7. To be fair the first thing I did was throw tantrums and ask the board for a Data Analyst, and his reports shaped my team selections. If my players had better height than the opposition I played a more crossing game. If we had more strength than the opposition we would play lower tempo, do not run at defence and retain posession. The aim is to invite the opposition and launch our own attacks on the counter, and we usually kept the ball at 60% on average, usually restriction opposition to zero shots on target, almost all of their shots being long shots. Defence The main stays in my tactical instructions were a flat back 4 where I played center backs as Full Backs, slow as snails, but the entire back 4 was very defensive, asked full backs to tuck inside, allowing us 4 players to defend crosses (most lower league teams score from crosses). Most of the time when teams were attacking me I played a Ball Playing Defender and a Defensive Center Back, both of whom were very happy to spray passes helping us start counter attacks. Midfield an Anchor Man or Half Back for added protection to the defence, since playing on lower tempo meant that sometimes my entire midfield were close to the opposition box as they passed around to each other sometimes racking upto 20 passes, and then any loss in possession or interceptions from the opposition meant swift counter attacking opportunities for them and trouble for us. The half back is set to close down very less and hold position which means he literally spends the entire game whipering jokes to my 2 center backs. 2 Ball Winning Midfielders in the midfield strata, for these players I only looked at for strength and stamina, playing on very fluid with these two in my midfield meant they chased everything, and I mean everything. my favorite thing about these two was their willingness to defend on the flanks. When the opposition wide midfielders tried to hug the byline and run into crossing positions these two hunted them down, winning possession and getting knackered by 65 mins. in 90% of my games i used my two subs on these players. between my two destroyers (BWMs) was the most creative player in the team with decision and vision of 9 and 10 respectively lol. I played him on CMA (usually) or B2B (when my fullbacks attacked). He was given all sorts of freedom, while the rest of the team played to the letter, and racked up the most assists. Attack AM - this was the role i experimented a lot with, sometimes and AMs or an SS, (never a playmaker because i don't like weak players with terrible balance being ball magnets so high up the field) Defensive Forward or a DLF - both of those roles help in the build up play and were set up to press the hell out of the opposition. Team Instructions Incredibly Low Tempo, the lowest possible, Shorter Passing, and Dribble Less my players usually have poor technical attributes with decisions, passing, first touch usually being 9 or 12 at best, I want my players to pass the ball to the closest player, and almost never dribble because they are absolutely **** at it. I should mention that despite having these instructions I didn't find my ST and AM being limited - they ran when they needed to run and went past players when they should have, which was very pleasing. Stick To Positions and Be More Disciplined players stick to position and play a more disciplined game. Our first priority is to be impossibly difficult to break down, and even when we attack, we want it to be not at all wild, because given our technical attributes we are very likely to mess up 8 out of 10 attacks and don't want to be caught out of position. Tighter Marking and Prevent Short GK Distribution Prevent GK Distribution means the opposition GK doesn't have many short passion options and is forced to play out a long kick, Tighter Marking allows my players to contest for those high balls and despite not having very tall players we won most balls from opposition goal kicks, which is very important when building up attacks. Play Narrower This team instruction confused me a lot in the past but what I think it means and does for me is that all my players tuck in and are very narrow and compact leaving no spaces between each other specially my defense. Even against 3 striker formations, my CB and FB are so close to each other there is barely any space in the channels, which I believe are very important avenues of attacking runs in 2 and 3 striker formations. Contain or Defensive on Very Fluid - INCREDIBLY low risk approach and everyone knows they have to defend first and then think about attacking.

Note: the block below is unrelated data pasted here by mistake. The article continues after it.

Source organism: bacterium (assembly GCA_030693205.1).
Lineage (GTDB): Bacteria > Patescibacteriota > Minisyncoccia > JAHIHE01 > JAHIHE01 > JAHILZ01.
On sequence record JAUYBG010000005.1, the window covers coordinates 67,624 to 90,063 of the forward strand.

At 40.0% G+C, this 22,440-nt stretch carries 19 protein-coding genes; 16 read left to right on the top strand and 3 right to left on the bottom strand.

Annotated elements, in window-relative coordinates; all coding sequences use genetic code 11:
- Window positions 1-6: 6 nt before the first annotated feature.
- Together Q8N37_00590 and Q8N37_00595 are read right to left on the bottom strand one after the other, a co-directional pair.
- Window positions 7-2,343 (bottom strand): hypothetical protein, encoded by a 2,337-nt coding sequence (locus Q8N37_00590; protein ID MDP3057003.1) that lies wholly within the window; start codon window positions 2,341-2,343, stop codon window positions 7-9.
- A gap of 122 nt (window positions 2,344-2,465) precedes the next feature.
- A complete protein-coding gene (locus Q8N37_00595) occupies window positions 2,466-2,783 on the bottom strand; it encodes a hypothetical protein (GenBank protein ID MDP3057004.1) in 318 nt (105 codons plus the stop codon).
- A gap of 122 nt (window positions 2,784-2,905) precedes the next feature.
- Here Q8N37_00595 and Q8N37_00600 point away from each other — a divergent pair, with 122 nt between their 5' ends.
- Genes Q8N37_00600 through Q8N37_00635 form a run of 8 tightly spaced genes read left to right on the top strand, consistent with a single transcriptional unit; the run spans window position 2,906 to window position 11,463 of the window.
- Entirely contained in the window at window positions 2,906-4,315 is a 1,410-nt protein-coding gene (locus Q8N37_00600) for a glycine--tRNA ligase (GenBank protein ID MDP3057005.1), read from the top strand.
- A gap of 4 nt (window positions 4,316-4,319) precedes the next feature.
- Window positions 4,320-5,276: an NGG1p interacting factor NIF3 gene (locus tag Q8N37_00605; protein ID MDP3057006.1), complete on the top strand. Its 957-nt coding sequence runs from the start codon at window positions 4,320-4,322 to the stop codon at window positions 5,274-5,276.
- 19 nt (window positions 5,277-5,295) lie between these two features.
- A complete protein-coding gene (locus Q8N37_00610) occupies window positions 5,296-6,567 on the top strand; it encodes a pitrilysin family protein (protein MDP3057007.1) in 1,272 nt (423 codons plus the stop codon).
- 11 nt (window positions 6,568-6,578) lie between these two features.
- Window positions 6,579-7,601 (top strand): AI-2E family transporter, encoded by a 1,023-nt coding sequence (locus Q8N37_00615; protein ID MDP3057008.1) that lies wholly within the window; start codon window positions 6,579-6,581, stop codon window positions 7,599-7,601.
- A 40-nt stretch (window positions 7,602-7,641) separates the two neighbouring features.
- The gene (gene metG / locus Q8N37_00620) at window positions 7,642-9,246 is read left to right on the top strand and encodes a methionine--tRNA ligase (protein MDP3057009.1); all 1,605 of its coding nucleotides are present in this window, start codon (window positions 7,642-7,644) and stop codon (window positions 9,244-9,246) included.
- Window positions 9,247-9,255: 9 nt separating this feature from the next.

8. That's an interesting point which brings me to another question. How do I set up my wingers in a completely different system, like Leicester City did in their title winning season? They set up Mahrez and Albrighton on the wings with their wrong foots, what this did was, allow the wingers to get to the byline, take the ball on their stronger foot, and turn and put in a banana cross, which was more difficult to deal with (James Milner's usually crosses like this). I hope you understand what I'm saying, Is this possible in the match engine, if so, how?